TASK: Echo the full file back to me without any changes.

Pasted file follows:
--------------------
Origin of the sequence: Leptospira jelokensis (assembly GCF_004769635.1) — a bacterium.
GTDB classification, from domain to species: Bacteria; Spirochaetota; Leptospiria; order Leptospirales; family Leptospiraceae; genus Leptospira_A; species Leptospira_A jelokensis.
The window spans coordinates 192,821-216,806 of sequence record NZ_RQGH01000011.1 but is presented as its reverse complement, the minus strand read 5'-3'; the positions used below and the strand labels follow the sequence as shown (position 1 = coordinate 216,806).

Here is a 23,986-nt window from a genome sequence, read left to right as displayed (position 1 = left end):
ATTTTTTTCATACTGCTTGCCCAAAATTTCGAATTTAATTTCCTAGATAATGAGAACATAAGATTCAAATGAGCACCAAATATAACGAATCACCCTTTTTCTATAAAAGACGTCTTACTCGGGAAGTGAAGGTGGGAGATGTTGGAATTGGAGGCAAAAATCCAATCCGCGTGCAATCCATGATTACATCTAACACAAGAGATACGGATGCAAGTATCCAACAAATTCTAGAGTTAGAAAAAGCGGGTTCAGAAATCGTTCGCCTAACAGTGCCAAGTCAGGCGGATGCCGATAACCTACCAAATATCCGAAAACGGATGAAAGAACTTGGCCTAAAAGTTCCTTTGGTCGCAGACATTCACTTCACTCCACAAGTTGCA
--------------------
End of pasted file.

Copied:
Origin of the sequence: Leptospira jelokensis (assembly GCF_004769635.1) — a bacterium.
GTDB classification, from domain to species: Bacteria; Spirochaetota; Leptospiria; order Leptospirales; family Leptospiraceae; genus Leptospira_A; species Leptospira_A jelokensis.
The window spans coordinates 192,821-216,806 of sequence record NZ_RQGH01000011.1 but is presented as its reverse complement, the minus strand read 5'-3'; the positions used below and the strand labels follow the sequence as shown (position 1 = coordinate 216,806).

Here is a 23,986-nt window from a genome sequence, read left to right as displayed (position 1 = left end):
ATTTTTTTCATACTGCTTGCCCAAAATTTCGAATTTAATTTCCTAGATAATGAGAACATAAGATTCAAATGAGCACCAAATATAACGAATCACCCTTTTTCTATAAAAGACGTCTTACTCGGGAAGTGAAGGTGGGAGATGTTGGAATTGGAGGCAAAAATCCAATCCGCGTGCAATCCATGATTACATCTAACACAAGAGATACGGATGCAAGTATCCAACAAATTCTAGAGTTAGAAAAAGCGGGTTCAGAAATCGTTCGCCTAACAGTGCCAAGTCAGGCGGATGCCGATAACCTACCAAATATCCGAAAACGGATGAAAGAACTTGGCCTAAAAGTTCCTTTGGTCGCAGACATTCACTTCACTCCACAAGTTGCA